And considering that people over the age of 65 are less likely to sense and respond to temperature changes according to the CDC, it’s important to know the risks of heat stress and the elderly.
If you have an elderly loved one who may be at risk of heat stress–which without emergency treatment can cause permanent disabilities and even death–make sure to remind them of the following information (adapted from the CDC):
- Stay inside and in the air conditioning as much as possible. Your local agency can locate an air-conditioned shelter in your loved one’s area, if need be.
- A fan should not be relied on as a primary cooling device during extreme heat.
- Seniors should drink more water than usual when out in high temperatures, and they shouldn’t wait until they’re thirsty to drink.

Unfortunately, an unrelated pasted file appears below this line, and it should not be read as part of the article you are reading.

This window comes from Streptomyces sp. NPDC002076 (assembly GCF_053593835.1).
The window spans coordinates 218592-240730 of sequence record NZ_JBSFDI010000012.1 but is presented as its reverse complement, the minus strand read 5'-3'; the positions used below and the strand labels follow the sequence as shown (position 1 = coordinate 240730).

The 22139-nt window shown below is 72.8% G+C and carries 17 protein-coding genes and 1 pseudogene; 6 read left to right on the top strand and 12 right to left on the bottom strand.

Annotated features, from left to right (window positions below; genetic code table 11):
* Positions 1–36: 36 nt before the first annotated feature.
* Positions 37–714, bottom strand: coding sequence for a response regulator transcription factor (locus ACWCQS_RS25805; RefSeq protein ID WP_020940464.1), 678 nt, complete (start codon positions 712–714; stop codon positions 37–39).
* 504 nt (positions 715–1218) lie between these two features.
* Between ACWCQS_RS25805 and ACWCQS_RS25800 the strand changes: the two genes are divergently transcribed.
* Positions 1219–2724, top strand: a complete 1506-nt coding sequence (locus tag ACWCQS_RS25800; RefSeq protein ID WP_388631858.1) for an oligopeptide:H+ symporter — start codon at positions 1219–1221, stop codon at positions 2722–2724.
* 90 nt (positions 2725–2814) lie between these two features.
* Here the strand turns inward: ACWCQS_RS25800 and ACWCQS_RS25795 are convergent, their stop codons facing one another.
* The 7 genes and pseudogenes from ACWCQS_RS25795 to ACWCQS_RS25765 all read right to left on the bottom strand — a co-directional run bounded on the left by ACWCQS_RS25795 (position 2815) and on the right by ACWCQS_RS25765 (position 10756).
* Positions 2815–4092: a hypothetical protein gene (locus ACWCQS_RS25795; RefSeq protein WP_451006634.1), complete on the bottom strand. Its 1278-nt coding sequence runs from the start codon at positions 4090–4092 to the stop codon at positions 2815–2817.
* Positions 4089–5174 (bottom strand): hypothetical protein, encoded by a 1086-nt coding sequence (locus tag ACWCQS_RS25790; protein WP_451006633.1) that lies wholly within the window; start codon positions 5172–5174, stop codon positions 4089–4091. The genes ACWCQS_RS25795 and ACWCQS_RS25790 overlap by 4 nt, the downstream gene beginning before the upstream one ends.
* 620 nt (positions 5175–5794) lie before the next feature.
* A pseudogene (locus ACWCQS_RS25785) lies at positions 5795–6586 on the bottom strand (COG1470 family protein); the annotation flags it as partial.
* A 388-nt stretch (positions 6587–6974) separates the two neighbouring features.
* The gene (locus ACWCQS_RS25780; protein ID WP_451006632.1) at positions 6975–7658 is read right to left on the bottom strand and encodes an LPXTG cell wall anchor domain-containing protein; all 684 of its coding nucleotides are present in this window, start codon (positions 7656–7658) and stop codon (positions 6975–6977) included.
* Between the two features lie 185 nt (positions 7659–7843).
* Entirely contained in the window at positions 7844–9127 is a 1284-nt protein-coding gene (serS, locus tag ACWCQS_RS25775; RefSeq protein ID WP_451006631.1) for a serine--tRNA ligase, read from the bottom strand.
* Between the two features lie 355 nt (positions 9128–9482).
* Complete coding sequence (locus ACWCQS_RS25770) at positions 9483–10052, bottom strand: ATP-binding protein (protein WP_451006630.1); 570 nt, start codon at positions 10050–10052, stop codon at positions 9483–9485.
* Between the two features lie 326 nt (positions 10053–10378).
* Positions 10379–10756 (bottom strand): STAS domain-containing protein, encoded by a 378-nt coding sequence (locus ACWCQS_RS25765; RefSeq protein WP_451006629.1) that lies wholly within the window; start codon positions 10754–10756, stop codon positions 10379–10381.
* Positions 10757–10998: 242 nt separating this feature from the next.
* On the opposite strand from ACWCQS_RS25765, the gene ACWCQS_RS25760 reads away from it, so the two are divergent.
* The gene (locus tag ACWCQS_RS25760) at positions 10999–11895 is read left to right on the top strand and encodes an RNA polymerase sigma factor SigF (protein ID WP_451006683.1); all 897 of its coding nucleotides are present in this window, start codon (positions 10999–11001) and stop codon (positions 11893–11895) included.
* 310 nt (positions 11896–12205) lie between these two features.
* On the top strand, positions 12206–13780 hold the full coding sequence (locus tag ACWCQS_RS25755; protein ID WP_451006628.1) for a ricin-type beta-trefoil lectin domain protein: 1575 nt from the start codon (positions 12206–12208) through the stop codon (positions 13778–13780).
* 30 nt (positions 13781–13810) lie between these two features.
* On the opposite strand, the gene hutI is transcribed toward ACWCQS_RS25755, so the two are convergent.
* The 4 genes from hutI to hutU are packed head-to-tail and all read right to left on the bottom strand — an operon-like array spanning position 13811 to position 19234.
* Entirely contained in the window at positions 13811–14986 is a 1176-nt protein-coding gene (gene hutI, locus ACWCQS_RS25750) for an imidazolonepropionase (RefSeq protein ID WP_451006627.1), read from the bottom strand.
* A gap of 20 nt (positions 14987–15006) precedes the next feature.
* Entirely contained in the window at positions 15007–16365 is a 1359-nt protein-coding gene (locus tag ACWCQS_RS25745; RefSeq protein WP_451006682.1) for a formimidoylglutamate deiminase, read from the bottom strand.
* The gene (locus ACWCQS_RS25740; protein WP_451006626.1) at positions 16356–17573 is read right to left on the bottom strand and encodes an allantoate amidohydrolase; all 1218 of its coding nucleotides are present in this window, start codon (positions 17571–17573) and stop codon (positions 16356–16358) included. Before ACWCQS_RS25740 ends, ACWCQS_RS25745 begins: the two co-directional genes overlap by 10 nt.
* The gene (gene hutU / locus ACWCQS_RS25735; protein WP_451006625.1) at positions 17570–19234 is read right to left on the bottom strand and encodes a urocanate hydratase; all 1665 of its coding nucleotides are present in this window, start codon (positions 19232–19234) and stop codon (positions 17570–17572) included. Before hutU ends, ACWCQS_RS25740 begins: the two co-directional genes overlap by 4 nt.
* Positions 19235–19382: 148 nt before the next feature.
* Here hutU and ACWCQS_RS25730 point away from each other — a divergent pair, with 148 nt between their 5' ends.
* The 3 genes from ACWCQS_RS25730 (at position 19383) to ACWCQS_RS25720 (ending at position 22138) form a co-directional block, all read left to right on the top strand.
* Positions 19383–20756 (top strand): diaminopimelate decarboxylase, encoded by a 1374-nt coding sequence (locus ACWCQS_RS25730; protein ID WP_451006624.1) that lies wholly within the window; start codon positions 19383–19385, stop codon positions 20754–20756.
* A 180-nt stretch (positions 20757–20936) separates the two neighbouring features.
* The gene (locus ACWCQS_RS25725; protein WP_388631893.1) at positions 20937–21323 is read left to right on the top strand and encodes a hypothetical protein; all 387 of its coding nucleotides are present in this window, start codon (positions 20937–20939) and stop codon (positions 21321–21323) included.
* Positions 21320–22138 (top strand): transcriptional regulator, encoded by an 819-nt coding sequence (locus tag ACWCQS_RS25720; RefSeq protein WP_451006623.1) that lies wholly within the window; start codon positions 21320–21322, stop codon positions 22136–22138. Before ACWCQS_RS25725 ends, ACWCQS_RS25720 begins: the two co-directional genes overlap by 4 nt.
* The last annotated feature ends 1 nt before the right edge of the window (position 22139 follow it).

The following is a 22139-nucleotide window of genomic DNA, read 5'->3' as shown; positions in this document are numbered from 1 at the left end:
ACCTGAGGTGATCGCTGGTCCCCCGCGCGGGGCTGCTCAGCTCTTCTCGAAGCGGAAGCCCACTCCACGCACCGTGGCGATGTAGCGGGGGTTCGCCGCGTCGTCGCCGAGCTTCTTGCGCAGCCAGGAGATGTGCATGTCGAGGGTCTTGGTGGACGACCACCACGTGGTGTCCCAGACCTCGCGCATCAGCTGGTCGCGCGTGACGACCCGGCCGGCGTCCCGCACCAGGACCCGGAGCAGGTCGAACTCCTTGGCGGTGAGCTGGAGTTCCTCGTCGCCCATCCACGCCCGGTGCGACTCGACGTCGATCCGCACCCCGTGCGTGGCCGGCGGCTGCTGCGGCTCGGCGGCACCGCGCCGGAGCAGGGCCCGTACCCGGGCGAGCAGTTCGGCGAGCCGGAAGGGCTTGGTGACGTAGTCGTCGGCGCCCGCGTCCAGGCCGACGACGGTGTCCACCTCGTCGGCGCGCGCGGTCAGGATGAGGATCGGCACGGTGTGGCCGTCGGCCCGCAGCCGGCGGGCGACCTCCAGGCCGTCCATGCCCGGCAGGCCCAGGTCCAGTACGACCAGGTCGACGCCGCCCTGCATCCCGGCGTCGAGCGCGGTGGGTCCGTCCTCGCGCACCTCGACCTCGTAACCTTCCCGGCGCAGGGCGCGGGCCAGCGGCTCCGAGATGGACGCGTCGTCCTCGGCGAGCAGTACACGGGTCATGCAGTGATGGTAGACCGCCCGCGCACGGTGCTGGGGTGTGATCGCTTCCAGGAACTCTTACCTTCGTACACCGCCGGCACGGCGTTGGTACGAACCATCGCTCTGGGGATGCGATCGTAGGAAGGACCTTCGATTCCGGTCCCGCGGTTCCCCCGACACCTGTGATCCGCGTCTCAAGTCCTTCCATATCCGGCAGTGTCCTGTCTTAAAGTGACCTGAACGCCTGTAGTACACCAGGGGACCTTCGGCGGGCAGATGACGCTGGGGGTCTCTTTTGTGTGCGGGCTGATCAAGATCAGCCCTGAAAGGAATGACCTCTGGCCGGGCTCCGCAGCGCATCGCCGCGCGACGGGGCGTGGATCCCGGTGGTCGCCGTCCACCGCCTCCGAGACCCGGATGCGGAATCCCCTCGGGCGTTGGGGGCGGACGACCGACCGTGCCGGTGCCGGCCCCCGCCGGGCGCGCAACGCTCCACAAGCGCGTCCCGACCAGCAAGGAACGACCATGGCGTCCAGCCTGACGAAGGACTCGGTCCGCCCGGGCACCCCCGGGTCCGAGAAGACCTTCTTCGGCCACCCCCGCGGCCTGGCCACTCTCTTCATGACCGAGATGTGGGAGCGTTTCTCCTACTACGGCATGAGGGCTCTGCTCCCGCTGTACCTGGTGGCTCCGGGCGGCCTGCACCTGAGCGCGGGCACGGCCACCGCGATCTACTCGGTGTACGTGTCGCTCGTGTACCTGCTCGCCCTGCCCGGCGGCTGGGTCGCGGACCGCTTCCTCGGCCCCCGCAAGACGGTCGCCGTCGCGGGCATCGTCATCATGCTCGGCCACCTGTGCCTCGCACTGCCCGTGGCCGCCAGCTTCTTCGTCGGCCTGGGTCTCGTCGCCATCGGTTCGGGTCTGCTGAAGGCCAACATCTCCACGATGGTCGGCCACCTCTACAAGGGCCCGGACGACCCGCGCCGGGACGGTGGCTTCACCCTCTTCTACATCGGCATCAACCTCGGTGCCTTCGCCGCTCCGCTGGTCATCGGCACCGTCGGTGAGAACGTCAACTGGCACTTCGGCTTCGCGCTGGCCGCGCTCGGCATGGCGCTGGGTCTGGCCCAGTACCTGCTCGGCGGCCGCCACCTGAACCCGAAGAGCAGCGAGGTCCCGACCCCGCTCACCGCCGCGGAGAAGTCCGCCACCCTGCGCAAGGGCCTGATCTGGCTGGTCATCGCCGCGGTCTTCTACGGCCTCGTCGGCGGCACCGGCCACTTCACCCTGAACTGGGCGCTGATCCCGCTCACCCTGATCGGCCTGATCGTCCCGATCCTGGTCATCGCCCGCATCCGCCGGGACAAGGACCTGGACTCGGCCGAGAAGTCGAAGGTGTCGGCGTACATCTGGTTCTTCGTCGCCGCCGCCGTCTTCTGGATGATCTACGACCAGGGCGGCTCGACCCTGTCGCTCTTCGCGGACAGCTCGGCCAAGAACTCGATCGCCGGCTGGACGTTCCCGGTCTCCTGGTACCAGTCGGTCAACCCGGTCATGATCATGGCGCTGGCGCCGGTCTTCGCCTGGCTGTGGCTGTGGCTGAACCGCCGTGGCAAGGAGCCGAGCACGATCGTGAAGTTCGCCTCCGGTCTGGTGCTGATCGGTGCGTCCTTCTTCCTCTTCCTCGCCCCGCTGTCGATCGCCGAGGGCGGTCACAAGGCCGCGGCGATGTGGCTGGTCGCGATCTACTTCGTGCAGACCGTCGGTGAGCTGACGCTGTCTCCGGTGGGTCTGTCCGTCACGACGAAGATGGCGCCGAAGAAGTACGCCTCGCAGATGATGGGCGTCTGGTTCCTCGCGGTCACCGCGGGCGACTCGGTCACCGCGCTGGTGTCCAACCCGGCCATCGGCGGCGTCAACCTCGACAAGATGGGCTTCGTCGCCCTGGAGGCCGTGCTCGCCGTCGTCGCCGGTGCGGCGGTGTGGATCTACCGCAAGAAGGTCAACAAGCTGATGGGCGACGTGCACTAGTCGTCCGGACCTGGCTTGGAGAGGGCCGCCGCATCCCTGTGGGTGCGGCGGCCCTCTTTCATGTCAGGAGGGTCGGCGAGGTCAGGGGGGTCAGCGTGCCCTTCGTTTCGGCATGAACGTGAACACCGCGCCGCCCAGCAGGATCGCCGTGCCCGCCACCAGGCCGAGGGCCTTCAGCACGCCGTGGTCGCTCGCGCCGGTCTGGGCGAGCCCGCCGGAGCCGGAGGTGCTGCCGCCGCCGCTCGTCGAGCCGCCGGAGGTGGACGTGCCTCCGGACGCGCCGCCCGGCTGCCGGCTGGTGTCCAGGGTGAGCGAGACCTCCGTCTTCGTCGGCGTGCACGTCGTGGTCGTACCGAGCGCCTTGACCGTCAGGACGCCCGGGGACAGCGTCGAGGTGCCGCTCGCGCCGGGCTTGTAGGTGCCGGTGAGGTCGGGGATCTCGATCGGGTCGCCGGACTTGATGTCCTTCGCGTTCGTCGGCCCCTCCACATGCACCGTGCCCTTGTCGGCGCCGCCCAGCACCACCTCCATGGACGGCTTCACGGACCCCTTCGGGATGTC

- Have a friend or neighbor check on your aging loved one–and perhaps you could do the same for someone in your area.
- Avoid using the stove or oven to cook as much as possible, as that only makes the house hotter.
- Wear loose-fitting, lightweight, and light-colored clothing.
- Take cool showers or baths to cool down as needed.
- Keep an eye on local news for health and safety updates.
- If your loved one has any of symptoms of heat-releated illness, seek medical care immediately.
While seniors won’t always be at risk of heat stress when outside during the summer, it can never hurt to be too careful. Being proactive and taking all the steps you can will help ensure that your elderly loved one stays cool and beats the summer heat.
Do you have any other tips for avoiding heat stress? Let us know in the comments or on Twitter.
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